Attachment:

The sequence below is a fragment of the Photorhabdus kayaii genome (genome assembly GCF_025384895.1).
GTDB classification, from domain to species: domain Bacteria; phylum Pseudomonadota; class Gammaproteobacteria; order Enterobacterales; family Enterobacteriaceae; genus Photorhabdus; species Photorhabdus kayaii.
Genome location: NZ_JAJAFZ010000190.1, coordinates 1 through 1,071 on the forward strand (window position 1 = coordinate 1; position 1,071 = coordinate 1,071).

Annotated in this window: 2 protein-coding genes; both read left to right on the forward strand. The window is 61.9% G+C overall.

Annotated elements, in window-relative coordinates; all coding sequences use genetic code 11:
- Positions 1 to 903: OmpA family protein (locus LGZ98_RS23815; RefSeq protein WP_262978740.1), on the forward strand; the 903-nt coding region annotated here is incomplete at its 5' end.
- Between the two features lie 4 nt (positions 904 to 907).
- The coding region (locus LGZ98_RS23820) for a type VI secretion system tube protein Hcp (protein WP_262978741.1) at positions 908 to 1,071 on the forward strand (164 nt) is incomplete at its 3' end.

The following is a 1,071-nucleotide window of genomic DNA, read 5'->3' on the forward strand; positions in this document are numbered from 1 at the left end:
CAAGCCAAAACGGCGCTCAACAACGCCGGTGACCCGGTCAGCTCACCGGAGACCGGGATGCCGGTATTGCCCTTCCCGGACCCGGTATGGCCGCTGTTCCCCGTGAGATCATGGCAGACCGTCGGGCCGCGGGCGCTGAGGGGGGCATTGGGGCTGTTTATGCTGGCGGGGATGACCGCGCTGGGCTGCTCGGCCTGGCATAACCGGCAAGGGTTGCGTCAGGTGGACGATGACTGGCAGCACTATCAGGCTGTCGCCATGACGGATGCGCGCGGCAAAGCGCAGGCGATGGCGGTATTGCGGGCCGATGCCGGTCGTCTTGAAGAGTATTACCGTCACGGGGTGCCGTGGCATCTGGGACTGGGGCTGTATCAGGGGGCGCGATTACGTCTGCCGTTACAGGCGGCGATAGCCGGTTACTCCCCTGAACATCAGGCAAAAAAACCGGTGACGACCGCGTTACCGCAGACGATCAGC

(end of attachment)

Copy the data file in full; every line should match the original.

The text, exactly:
The sequence below is a fragment of the Photorhabdus kayaii genome (genome assembly GCF_025384895.1).
GTDB classification, from domain to species: domain Bacteria; phylum Pseudomonadota; class Gammaproteobacteria; order Enterobacterales; family Enterobacteriaceae; genus Photorhabdus; species Photorhabdus kayaii.
Genome location: NZ_JAJAFZ010000190.1, coordinates 1 through 1,071 on the forward strand (window position 1 = coordinate 1; position 1,071 = coordinate 1,071).

Annotated in this window: 2 protein-coding genes; both read left to right on the forward strand. The window is 61.9% G+C overall.

Annotated elements, in window-relative coordinates; all coding sequences use genetic code 11:
- Positions 1 to 903: OmpA family protein (locus LGZ98_RS23815; RefSeq protein WP_262978740.1), on the forward strand; the 903-nt coding region annotated here is incomplete at its 5' end.
- Between the two features lie 4 nt (positions 904 to 907).
- The coding region (locus LGZ98_RS23820) for a type VI secretion system tube protein Hcp (protein WP_262978741.1) at positions 908 to 1,071 on the forward strand (164 nt) is incomplete at its 3' end.

The following is a 1,071-nucleotide window of genomic DNA, read 5'->3' on the forward strand; positions in this document are numbered from 1 at the left end:
CAAGCCAAAACGGCGCTCAACAACGCCGGTGACCCGGTCAGCTCACCGGAGACCGGGATGCCGGTATTGCCCTTCCCGGACCCGGTATGGCCGCTGTTCCCCGTGAGATCATGGCAGACCGTCGGGCCGCGGGCGCTGAGGGGGGCATTGGGGCTGTTTATGCTGGCGGGGATGACCGCGCTGGGCTGCTCGGCCTGGCATAACCGGCAAGGGTTGCGTCAGGTGGACGATGACTGGCAGCACTATCAGGCTGTCGCCATGACGGATGCGCGCGGCAAAGCGCAGGCGATGGCGGTATTGCGGGCCGATGCCGGTCGTCTTGAAGAGTATTACCGTCACGGGGTGCCGTGGCATCTGGGACTGGGGCTGTATCAGGGGGCGCGATTACGTCTGCCGTTACAGGCGGCGATAGCCGGTTACTCCCCTGAACATCAGGCAAAAAAACCGGTGACGACCGCGTTACCGCAGACGATCAGC